He also took a moment to present one of his favorite Mexican places, called Chencha y Chole.  HiddenTrenton was there to review it just as it opened.  It gratified Michael a great deal to find that, that weekend, the HT review drove six tables in the restaurant.  That, along with comments on the site, help him know that the site is accomplishing its mission.  He finds that the site can also compensate for a lack of marketing sophistication in new businesses by giving them a presence on the web that they don’t invest in building for themselves.  He showed the unclaimed Yelp listing of Chencha y Chole, and focused our attention on how much they could make of their positioning if they knew and wanted to.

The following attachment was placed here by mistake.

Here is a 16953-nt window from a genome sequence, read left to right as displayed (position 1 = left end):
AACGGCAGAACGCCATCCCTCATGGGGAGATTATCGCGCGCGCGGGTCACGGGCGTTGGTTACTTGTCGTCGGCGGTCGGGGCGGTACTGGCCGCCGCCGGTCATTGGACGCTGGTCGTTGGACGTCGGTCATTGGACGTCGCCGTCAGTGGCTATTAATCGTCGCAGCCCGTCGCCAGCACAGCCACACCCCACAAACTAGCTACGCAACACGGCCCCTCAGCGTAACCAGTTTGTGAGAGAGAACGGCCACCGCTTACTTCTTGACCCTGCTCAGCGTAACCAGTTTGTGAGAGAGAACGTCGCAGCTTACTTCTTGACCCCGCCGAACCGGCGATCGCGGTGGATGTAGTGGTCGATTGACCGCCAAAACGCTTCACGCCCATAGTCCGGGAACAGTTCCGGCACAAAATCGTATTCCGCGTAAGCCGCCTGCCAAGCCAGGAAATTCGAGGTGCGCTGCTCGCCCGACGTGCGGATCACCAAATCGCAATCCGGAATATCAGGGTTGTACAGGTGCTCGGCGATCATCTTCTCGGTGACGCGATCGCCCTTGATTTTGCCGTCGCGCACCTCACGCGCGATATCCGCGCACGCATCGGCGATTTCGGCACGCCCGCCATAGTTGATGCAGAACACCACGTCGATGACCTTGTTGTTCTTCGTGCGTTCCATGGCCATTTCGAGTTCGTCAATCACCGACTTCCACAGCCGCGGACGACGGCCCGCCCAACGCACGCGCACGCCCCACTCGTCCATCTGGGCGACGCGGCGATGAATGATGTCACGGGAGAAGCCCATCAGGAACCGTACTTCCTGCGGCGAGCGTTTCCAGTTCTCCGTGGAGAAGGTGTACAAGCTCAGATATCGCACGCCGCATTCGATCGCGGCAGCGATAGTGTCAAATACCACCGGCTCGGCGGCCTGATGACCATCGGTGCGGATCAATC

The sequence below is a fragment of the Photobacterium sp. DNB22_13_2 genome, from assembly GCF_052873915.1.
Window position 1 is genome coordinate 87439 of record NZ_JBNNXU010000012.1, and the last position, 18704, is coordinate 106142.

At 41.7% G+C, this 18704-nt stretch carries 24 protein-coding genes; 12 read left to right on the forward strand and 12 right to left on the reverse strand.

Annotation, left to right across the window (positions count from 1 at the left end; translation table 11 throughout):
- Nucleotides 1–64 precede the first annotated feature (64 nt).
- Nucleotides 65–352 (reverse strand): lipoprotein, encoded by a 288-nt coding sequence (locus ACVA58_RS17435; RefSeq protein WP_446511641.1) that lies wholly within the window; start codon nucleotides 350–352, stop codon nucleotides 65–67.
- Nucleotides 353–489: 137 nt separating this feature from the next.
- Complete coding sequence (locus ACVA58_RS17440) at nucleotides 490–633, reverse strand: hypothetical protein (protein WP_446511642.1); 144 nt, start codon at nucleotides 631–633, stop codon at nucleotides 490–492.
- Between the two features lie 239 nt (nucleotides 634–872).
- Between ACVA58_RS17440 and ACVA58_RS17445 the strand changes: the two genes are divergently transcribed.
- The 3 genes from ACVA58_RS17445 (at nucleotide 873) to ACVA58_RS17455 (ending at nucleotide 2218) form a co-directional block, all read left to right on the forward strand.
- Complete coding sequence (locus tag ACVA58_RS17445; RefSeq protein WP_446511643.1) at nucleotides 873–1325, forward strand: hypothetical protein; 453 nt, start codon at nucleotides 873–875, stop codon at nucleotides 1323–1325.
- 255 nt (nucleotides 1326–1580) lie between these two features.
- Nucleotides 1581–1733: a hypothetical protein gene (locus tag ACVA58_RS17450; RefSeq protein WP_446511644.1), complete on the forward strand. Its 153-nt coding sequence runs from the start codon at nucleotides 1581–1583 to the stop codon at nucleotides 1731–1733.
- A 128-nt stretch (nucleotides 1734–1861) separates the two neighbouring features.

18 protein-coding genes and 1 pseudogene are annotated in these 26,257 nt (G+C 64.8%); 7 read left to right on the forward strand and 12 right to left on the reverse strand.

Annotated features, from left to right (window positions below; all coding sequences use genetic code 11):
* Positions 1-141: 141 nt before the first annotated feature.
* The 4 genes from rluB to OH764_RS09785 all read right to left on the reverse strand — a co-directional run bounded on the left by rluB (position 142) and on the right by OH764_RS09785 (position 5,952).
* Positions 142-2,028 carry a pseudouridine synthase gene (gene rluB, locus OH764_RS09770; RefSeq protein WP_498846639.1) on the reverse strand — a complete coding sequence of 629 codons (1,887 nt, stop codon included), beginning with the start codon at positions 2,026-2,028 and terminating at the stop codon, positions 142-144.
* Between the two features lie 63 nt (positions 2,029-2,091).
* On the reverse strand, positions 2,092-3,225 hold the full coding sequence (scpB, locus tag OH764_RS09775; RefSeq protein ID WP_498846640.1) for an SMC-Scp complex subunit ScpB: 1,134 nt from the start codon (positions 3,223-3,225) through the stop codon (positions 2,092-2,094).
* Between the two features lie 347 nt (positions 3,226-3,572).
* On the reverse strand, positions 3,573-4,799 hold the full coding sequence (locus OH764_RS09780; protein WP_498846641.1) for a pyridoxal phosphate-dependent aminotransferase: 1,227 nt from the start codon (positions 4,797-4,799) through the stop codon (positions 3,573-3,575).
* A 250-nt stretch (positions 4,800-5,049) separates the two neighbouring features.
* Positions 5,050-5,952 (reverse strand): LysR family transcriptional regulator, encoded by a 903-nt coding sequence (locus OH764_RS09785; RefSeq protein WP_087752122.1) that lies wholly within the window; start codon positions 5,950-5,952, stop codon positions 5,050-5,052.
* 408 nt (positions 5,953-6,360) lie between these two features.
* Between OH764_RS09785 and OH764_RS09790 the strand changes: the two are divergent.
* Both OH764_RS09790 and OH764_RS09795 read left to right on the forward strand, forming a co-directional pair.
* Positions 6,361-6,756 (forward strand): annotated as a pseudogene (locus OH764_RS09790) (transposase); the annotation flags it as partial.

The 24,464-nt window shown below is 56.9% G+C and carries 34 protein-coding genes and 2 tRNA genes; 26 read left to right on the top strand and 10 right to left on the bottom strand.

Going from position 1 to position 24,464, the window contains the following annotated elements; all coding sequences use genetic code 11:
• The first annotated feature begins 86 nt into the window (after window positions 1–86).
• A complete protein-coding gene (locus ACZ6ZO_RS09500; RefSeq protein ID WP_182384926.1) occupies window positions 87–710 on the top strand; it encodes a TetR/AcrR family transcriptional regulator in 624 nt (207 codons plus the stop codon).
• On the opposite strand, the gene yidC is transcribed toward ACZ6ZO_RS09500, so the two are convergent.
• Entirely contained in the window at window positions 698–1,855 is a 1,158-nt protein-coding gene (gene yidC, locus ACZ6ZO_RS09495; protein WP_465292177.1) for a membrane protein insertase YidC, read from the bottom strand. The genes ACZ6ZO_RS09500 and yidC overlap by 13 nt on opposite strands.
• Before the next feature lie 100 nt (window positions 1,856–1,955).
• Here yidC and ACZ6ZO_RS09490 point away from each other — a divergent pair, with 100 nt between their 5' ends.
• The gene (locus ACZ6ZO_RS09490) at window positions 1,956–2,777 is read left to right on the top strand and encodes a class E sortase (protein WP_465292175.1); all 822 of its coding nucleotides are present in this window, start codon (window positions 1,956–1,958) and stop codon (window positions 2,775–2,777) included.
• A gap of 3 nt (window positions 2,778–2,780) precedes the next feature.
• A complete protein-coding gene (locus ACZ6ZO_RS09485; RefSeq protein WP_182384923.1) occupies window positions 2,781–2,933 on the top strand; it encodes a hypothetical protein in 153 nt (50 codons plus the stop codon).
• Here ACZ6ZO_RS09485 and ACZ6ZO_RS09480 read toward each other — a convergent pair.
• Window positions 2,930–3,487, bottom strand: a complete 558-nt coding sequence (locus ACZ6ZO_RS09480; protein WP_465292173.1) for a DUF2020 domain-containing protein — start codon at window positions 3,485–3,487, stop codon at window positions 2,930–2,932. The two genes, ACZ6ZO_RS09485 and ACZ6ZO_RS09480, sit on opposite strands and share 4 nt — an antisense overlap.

He also noted that HiddenTrenton is strictly private, and does not get or seek city money to operate, though its goal is to support the city.  Taking city money would, he feels, compromise the trustworthiness and integrity that are key to making HT an “insider” knowledge base.  On his own, he need only list cool stuff, and can freely express his opinions and insights, so there’s no drive to get public funds to work on the site.

Michael took questions, and he encouraged us to tell friends about HT.  David suggested that it might be worth helping some of the restaurants take charge of their Yelp sites, and Carol told the group about a film From ‘Burg to the Barrio, which can be found on YouTube, that chronicles the change from one generation of striving immigrants to another.

We adjourned at 1:33pm